Graduate Assembly elects officers amid contestation at Thursday meeting

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During its Thursday meeting, the campus’s Graduate Assembly held its annual elections for officer positions, during which almost every position was contested.

It is rare for the Graduate Assembly to experience contended positions during its elections, according to Dax Vivid, who was elected campus affairs vice president during the meeting. Her position had three contenders.

“This is the first year where I’ve seen almost every role be contended,” Vivid said. “I think that that’s really amazing.”

During the meeting, the Graduate Assembly delegates elected Iman Sylvain as president. Sylvain noted that the assembly is generally considered to be a moderate body but that she drew inspiration from its progressive history. In addressing the delegates, she invoked the Graduate Assembly’s history of political activism as a means of “looking to the past to prepare for our future.”

After her election, Sylvain said she sees the assembly becoming more progressive, though she noted that there are further improvements to be made. She observed that diversity of leadership is an important factor in empowering students so that everyone feels as though they can participate and contribute equally.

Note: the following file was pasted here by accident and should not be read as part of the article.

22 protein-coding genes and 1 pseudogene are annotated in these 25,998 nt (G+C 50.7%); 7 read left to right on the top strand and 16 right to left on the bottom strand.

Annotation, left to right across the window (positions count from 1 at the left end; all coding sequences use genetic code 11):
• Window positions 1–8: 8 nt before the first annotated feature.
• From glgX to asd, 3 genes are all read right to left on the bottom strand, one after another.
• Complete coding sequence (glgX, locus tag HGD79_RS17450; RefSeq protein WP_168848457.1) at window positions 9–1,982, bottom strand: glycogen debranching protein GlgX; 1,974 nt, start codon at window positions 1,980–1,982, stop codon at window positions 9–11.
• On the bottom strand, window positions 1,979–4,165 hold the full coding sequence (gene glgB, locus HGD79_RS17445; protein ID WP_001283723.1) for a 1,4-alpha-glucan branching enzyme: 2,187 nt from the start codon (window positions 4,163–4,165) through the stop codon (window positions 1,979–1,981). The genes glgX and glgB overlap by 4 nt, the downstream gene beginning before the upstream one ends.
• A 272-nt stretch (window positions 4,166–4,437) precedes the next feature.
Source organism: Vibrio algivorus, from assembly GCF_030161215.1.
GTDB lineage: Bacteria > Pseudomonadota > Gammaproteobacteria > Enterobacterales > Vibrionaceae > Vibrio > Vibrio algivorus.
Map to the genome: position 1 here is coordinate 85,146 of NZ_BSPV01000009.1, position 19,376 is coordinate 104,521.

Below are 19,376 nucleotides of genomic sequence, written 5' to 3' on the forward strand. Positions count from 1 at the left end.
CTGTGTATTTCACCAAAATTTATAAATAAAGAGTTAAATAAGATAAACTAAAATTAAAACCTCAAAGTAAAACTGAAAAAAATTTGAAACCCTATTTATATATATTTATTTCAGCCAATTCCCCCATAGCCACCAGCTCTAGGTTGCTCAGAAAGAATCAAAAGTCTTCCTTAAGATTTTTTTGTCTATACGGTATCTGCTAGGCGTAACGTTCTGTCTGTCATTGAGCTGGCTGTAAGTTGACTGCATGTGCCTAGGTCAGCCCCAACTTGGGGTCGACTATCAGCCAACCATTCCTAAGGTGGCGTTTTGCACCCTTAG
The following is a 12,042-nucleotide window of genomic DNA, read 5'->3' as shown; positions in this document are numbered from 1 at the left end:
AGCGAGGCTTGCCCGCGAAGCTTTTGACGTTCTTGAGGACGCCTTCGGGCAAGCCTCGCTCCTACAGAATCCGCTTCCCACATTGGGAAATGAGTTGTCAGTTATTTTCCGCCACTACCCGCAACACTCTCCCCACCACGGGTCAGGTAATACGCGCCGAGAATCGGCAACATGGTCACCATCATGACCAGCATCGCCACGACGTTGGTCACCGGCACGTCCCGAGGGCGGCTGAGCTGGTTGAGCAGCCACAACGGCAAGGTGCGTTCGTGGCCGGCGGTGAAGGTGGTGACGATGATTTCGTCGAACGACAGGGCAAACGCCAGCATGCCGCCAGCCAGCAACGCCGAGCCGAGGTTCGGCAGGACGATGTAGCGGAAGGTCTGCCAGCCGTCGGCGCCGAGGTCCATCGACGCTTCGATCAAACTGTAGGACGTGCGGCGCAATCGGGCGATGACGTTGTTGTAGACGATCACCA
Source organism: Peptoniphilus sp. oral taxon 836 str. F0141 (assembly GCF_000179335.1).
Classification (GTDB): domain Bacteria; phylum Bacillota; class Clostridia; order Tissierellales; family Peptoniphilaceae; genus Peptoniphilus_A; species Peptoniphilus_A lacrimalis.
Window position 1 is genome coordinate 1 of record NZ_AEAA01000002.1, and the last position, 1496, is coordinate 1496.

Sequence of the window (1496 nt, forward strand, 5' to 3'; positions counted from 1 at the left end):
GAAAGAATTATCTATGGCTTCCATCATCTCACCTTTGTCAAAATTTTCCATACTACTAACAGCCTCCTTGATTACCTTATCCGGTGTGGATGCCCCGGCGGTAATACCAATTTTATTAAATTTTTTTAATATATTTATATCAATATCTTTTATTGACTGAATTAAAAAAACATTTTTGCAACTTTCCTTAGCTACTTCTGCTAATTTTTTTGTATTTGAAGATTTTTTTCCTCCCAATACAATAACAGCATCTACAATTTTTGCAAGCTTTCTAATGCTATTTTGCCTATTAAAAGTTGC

“We have to do a lot of work internally, but also externally,” Sylvain said.

Vivid, however, sees the Graduate Assembly as already progressive.

“If ‘progressive’ involves taking student input and making change happen in a way that enables every student — regardless of race, gender, sexual orientation — to be able to be an active shaper of this campus, then I would say we’re progressive,” Vivid said.

As campus affairs vice president, Vivid aims to further lower barriers to student participation and increase student engagement with the Graduate Assembly.

In an address to the assembly, Andrew Stevens, the newly elected rules officer, advised the assembly not to “speed through” or “assume universal consent” during its meetings. Prioritizing expediency and efficacy can silence students’ voices, Stevens added.

In regards to the campus’s recently created Office of Strategic Initiatives, several candidates cited the importance of working with administrators and faculty. Sylvain, however, said she anticipates some difficulty in future dealings with the administration.

“(Chancellor Nicholas Dirks) is not the easiest person to get a commitment from, so negotiations are limited in that regard,” Sylvain said.

In addition, the candidates for internal affairs vice president also noted the importance of collaborating with the undergraduate student representative body of the ASUC.

“By bringing together both (the ASUC and the Graduate Assembly), we can truly make sure that as these new changes happen, we are heard as students who stand united,” said Kena Hazelwood-Carter, who was elected internal vice president, during the meeting.

During the meeting, Jonathan Morris was elected external affairs vice president and Matt Grigorieff was elected vice president of finance. Eric Bolin became the funding officer and Daniel Wooten will be the sustainability officer.

Contact Patricia Serpa at [email protected] and follow her on Twitter at @pserpa_dc.